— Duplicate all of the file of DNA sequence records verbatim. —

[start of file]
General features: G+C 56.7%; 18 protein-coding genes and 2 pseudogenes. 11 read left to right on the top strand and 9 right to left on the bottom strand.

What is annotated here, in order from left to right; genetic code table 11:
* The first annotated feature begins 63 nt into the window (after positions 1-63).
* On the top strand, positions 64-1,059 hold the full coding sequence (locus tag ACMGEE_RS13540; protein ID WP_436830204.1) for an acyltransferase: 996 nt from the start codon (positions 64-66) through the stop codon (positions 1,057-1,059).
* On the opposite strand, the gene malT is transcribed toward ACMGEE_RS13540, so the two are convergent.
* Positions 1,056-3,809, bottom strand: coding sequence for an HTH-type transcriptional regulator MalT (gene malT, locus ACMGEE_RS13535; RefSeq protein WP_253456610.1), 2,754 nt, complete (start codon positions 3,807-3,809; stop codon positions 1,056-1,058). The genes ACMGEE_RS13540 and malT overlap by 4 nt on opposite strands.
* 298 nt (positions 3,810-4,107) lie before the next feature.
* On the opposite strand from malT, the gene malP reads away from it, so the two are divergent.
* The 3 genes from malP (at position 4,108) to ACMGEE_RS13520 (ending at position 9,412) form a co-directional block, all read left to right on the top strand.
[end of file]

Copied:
General features: G+C 56.7%; 18 protein-coding genes and 2 pseudogenes. 11 read left to right on the top strand and 9 right to left on the bottom strand.

What is annotated here, in order from left to right; genetic code table 11:
* The first annotated feature begins 63 nt into the window (after positions 1-63).
* On the top strand, positions 64-1,059 hold the full coding sequence (locus tag ACMGEE_RS13540; protein ID WP_436830204.1) for an acyltransferase: 996 nt from the start codon (positions 64-66) through the stop codon (positions 1,057-1,059).
* On the opposite strand, the gene malT is transcribed toward ACMGEE_RS13540, so the two are convergent.
* Positions 1,056-3,809, bottom strand: coding sequence for an HTH-type transcriptional regulator MalT (gene malT, locus ACMGEE_RS13535; RefSeq protein WP_253456610.1), 2,754 nt, complete (start codon positions 3,807-3,809; stop codon positions 1,056-1,058). The genes ACMGEE_RS13540 and malT overlap by 4 nt on opposite strands.
* 298 nt (positions 3,810-4,107) lie before the next feature.
* On the opposite strand from malT, the gene malP reads away from it, so the two are divergent.
* The 3 genes from malP (at position 4,108) to ACMGEE_RS13520 (ending at position 9,412) form a co-directional block, all read left to right on the top strand.